Ivan Lendl tried his very best. And he almost did it. Strained his muscles, gutted it out and produced one of the moments of the year.
His teeth were visible. And then- there it was- a smirk.
He wasn’t going the full monty, though. Not yet, atleast. A smile could wait. For now.
Maybe when he’d be back in the dark, solitary, bricked colonial confines of the Knight-style Dungeon he is presumed to be living in with nothing but loin cloth and a toothbrush, he’d permit himself.
Because the algorithm that runs the complex program within his body system has been passed on, successfully, finally, at long last, to his star pupil.
Andy Murray, the first Brit to win a Slam in 6739 years, doesn’t smile either. In fact, he winces, moans, whines, gapes, cribs and cries, as he has done throughout 2012, until he gets his way. And then, he tries to smile. Especially when he sees the high-wired, older, sturdier, worldly-weary version of his own new and improved T2 bot system, named I. Lendl, sitting in his box- scanning the court for more obstacles through his outdated infrared laserbeam X-mapping target pickers.
When he came back from the brink of utter hopelessness on Monday night, on the verge of seeing his dreams vanish after a sublimely hard-fought first two sets against the greatest hard court player on Earth, he believed it.
He looked at Lendl after winning that fifth set 6-2, and wondered if this was what it felt like. 5 attempts, just like the T1 bot in the 80s, 4 failed attempts, and the 5th at New York, producing his first and ultimate moment of glory. The machine may have evolved, but the results remained the same.
Less than 3 months ago, facing complete ignominy after falling at the last hurdle on Grass, this T2 bot had showed a bit of emotion. He leaked oil, his metal parts refused to creak, but if you looked closely- the machine looked disappointed.
Steaming with energy, heated up beyond permissible limit, it was on the verge of shutdown. Gold fittings followed, and another tilt at the title that should have been his 4 years ago. Back then, in 2008, in swashbuckling form, he had reached his first Major Final at this venue- eventually falling to the greatest player of all time (a humanoid of sorts, that dances, sways and does a great ‘nutcracker’)
So many up-and-coming, promising new talents fall to the fear of destiny, the living wrath of marrying actual accomplishments to potential- Gasquet, Berdych, Cilic, the entire American fraternity.
What Andy Murray has done, over a period of four painstaking coming-of-age years that will no doubt reap immense dividends now, is not fall to those expectations.
He didn’t give in. Not after losing badly in the Australian Open Final 2010, or after narrowly losing in Wimbledon 2011. He picked up the pieces of his computer system, joined forces with the retired bot, fitted new screws and bolts, and went on. He displayed a remarkable human tendency by doing this- that of being able to soldier on, despite setbacks, without fear of never having an opportunity again.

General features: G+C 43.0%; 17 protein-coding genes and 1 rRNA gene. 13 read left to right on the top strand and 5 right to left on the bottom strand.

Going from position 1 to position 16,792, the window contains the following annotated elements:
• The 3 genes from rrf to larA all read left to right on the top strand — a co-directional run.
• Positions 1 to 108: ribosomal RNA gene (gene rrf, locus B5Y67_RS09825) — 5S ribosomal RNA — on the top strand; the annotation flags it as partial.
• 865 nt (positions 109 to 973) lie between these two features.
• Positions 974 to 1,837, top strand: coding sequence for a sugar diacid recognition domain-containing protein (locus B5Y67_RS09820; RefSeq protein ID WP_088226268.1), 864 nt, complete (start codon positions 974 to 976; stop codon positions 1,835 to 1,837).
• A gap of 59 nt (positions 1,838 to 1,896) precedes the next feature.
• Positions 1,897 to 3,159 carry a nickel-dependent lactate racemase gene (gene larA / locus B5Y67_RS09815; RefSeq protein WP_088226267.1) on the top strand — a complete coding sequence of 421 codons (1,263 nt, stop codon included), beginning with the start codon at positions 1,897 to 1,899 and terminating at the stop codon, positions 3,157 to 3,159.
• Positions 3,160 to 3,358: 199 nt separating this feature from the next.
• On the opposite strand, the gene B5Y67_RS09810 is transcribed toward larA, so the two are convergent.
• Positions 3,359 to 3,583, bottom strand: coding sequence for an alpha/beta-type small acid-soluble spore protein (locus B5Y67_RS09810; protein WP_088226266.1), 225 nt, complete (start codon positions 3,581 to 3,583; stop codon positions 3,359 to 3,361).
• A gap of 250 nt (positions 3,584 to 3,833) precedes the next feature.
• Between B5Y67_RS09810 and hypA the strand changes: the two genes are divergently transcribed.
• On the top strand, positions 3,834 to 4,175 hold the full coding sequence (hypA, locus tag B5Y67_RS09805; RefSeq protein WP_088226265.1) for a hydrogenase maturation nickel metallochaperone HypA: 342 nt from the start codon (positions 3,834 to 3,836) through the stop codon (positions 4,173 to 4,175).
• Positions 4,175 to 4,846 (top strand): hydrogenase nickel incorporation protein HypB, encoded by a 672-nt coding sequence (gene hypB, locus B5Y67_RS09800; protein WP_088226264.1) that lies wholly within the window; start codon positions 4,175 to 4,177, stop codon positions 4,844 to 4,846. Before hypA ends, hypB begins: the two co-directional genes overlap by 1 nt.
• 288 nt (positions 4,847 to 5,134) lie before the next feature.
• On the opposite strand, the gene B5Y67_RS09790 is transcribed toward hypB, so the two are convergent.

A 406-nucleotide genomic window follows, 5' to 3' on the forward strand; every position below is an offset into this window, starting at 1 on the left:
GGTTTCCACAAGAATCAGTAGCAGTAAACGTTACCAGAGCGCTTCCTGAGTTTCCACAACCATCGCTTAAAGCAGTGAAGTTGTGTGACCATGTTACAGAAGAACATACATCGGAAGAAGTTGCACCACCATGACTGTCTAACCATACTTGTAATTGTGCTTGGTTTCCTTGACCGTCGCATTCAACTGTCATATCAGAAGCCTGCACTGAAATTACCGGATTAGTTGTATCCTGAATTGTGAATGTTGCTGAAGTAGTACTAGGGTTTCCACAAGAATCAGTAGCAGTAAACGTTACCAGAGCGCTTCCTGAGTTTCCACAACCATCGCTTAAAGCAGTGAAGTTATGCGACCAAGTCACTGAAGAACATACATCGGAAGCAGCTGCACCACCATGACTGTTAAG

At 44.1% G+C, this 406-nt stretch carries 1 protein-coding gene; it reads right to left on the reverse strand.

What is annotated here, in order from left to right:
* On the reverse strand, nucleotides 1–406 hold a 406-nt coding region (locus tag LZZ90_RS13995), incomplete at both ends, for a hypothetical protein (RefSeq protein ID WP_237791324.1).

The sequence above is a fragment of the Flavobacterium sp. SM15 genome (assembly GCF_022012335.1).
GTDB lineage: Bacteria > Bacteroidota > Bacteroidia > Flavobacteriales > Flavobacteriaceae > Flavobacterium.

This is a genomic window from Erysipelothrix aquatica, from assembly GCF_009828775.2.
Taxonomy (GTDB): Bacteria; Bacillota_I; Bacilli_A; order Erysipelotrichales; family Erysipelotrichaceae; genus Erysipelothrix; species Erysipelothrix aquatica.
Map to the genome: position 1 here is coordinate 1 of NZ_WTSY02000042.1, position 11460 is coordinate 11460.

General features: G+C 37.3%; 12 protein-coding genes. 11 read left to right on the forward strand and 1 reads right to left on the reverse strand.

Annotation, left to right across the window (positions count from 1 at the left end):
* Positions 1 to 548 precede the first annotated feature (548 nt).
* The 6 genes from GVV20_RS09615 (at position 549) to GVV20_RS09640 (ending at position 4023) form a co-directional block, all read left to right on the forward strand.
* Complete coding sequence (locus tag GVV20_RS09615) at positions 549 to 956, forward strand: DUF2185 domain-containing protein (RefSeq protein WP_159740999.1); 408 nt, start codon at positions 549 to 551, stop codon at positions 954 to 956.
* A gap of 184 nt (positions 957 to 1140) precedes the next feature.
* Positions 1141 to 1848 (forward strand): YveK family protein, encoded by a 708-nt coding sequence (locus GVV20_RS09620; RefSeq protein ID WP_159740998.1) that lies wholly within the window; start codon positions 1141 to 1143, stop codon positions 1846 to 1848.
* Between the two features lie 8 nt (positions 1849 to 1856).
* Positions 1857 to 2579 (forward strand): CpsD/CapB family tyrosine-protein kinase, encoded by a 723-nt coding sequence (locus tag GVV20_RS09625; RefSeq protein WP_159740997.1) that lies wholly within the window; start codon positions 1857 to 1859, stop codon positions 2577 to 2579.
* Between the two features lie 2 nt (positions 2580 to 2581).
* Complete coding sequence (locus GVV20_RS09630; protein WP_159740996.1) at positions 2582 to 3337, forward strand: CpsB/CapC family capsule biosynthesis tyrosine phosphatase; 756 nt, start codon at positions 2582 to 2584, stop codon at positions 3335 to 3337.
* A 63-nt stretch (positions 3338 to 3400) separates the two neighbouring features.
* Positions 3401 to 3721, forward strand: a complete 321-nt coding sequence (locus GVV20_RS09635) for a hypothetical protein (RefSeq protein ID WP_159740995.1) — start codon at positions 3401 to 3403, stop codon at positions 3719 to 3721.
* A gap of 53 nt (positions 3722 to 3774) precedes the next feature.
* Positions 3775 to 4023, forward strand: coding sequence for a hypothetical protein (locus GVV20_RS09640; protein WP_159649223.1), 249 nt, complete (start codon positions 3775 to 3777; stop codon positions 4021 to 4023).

His nation, the nation that created him out of scraps a quarter century ago, went more and more into the background with each run to a title-shot. He ceased to be British after so many failed attempts, and he ceased to be a man with history against him.
In the end, he just became another player who became a Champion. He became the face of human spirit, of determination and failure. He lost nationality, and gained perspective.
Through it all, he worked hard to avoid the title of ‘the greatest player to have never won a Slam’. And now that he has avoided it, with drama befitting nothing less than Churchill’s potential rebirth, he must work even harder to maintain a new legend: That of the greatest British player in Tennis history.
He can’t stop at anything anymore. He can’t win his first Slam again. He can’t feel what a first kiss felt like again. There is no excuse, anymore.
And now, more than ever, he must try to experience what it is to be someone like Roger Federer. Or Rafael Nadal. Or even Novak Djokovic. To feel what it must be like to be a winner, at all costs.
The cherry, by all accounts, had been popped with his ascent through 2008- and it was always going to be about when and not IF. Every conversation about him will now begin and end with ‘Why not?’, and not ‘How’ or ‘Why’. He must come to terms with it, with the inhuman pressure that surrounds Champions on the verge of being mega-bots.
For that, all he has to do is look around him. At the 3 men that envelope him in the rankings table.
This could well be the era that sees four of the greatest men’s players of all time, playing together, in Slam after Slam. This won’t last for more than two years. Savour it, every single moment, feel it tingle down your throat, and cool your insides.
2012 will go down as the year that marked the second coming of Men’s Tennis. The shackles of dominance, in whatever form, have been broken- with the top 4 players winning the Majors this year.
And none of them show any signs of slowing, or falling.